On December 27, 2016, the Administrative Appeals Office of U.S. Citizenship & Immigration Services (USCIS) issued a far-reaching decision, Matter of Dhanasar, that sets a new legal framework for approval of National Interest Waiver (NIW) petitions and is likely to greatly increase the value of this green card category. The newly designated precedent decision also vacates Matter of New York State Department of Transportation, a 1998 case that has severely limited the usability of the NIW petition for almost 20 years.

In sponsoring a foreign national for a green card, a U.S. employer normally must prove first that no qualified US worker is available for the sponsored position – a preliminary step called “labor certification” that is conducted before the U.S. Department of Labor (DOL). The NIW statute created what was meant to be a broad, flexible waiver of this requirement if an employer could show it would be “in the national interest” to skip it and go directly to the final steps, conducted before USCIS. Because of DOL’s long processing times, arduous rules for the required “labor market test,” and increasingly unrealistic prevailing wage determinations, skipping labor certification can shave more than a year from the green card process and even make sponsorship possible when it would not be possible otherwise. The NIW category also allows entrepreneurs and the self-employed to “self-sponsor,” a very rare benefit under US immigration law that is impossible when labor certification is required.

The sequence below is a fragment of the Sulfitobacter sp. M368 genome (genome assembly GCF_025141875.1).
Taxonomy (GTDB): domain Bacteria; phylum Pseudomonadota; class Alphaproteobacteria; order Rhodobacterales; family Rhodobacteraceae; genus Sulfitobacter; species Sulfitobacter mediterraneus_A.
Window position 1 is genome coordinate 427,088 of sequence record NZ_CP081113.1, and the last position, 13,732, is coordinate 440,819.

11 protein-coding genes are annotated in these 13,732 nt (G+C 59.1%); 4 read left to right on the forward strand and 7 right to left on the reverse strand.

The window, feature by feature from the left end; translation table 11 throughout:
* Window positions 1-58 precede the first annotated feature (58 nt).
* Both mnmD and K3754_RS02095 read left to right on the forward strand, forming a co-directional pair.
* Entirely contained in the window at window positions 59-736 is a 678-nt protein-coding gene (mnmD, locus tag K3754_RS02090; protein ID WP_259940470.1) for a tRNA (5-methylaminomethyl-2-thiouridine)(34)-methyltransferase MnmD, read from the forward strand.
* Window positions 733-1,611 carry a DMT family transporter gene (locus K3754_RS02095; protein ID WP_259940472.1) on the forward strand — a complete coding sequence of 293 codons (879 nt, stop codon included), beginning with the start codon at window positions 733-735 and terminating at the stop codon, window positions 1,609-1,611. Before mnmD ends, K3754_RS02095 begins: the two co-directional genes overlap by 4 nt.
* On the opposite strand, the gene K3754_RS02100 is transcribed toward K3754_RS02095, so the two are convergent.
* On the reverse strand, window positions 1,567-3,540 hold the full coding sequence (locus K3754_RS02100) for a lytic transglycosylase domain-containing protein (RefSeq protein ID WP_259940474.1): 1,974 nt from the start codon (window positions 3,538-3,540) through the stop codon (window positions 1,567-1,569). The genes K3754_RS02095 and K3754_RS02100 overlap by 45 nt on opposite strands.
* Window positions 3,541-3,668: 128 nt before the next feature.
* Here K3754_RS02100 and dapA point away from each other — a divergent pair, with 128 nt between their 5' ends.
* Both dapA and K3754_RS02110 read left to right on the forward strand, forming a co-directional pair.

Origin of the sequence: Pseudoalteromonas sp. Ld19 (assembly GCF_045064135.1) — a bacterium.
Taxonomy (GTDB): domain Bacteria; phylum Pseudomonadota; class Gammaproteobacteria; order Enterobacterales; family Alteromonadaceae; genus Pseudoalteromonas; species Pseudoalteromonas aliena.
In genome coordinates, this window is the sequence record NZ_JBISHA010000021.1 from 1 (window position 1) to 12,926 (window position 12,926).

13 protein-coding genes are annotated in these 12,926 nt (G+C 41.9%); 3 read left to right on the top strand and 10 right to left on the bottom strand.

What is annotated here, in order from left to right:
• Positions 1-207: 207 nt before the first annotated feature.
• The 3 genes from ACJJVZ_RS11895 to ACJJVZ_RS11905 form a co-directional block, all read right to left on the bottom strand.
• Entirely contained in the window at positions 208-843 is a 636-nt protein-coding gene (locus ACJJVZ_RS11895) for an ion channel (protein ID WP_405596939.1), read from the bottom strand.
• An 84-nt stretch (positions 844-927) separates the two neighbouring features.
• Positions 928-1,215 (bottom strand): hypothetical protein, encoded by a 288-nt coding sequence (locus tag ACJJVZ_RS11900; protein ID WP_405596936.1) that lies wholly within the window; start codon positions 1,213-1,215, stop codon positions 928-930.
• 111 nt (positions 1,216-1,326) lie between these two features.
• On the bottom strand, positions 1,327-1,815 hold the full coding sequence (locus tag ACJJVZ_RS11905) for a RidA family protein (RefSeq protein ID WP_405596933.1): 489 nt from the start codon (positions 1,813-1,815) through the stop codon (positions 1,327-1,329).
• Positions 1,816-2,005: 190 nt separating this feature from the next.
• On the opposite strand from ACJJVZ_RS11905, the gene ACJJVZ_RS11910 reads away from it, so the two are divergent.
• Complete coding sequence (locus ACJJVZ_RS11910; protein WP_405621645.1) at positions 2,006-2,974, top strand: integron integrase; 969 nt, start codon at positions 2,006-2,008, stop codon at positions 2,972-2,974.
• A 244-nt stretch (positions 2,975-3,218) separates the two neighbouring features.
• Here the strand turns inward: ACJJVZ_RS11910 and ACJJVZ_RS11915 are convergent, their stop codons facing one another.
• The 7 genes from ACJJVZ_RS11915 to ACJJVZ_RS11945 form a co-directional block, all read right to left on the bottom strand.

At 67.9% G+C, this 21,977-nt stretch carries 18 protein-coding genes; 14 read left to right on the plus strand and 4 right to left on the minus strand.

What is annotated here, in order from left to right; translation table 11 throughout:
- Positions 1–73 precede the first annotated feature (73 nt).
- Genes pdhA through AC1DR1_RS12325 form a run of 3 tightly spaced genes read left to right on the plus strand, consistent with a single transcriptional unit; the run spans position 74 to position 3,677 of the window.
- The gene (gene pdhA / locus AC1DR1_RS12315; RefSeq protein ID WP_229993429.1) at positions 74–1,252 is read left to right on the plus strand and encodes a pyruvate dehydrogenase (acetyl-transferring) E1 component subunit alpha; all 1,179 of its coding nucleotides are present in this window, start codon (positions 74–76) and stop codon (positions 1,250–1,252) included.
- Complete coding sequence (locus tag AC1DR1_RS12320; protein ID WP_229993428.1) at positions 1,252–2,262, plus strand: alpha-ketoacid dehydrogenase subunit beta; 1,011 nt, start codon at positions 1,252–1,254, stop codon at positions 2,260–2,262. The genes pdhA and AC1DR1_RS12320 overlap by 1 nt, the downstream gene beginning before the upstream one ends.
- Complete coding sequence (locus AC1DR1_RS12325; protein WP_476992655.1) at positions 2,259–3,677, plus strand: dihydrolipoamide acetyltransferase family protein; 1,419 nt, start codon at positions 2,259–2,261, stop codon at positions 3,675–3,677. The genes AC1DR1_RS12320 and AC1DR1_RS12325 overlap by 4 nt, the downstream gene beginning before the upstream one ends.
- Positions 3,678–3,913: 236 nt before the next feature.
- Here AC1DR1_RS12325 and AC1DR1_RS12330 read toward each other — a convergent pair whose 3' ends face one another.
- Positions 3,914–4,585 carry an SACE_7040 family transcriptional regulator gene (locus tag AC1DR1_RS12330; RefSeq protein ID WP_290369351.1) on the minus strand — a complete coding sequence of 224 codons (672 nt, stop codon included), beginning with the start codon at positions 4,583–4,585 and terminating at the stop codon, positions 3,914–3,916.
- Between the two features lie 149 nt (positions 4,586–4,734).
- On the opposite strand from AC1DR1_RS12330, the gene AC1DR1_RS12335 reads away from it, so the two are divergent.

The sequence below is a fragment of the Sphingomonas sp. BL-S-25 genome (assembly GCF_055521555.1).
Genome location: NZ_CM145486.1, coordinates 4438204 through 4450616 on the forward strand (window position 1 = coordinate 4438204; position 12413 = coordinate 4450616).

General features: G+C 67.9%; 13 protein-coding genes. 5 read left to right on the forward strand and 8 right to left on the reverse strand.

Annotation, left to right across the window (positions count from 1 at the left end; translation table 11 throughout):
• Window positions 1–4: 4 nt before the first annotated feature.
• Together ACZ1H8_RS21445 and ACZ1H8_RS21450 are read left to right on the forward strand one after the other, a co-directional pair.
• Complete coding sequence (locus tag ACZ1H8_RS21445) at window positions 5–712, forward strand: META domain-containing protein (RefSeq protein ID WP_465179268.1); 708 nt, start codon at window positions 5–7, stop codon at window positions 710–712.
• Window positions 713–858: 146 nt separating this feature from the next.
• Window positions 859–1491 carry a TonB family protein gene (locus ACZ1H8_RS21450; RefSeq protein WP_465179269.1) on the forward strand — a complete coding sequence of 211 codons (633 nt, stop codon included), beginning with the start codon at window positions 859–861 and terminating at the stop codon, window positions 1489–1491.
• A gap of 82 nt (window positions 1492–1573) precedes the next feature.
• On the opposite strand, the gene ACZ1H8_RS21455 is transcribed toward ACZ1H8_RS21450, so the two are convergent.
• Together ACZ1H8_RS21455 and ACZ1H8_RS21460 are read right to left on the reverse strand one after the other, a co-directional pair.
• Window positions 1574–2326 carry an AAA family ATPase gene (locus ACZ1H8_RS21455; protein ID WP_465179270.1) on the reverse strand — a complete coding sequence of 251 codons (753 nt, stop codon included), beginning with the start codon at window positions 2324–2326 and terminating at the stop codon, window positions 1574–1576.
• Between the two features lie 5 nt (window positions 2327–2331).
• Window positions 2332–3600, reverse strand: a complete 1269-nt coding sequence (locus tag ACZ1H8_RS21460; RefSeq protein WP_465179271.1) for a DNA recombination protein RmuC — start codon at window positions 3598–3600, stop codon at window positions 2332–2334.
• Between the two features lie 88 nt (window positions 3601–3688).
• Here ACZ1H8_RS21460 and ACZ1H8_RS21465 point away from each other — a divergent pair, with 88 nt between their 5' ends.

Because the 1998 case established a set of legal standards that were both confusing and unsupported by statute, it has been extremely difficult, and often impossible, to win an NIW case. Under the Dhanasar framework, however, a petition may be approved if the job has substantial merit and national importance; if the foreign national is well positioned to carry out the job activities; and if, on balance, it would be beneficial to the country to waive labor certification. The decision sets out careful guidelines on these three criteria that should better enable US employers and their immigration counsel to analyze whether an NIW petition is feasible and what types of supporting evidence and details should be provided. We look forward to a renaissance of interest in this highly valuable green card category and to more consistent approvals from USCIS of NIW petitions.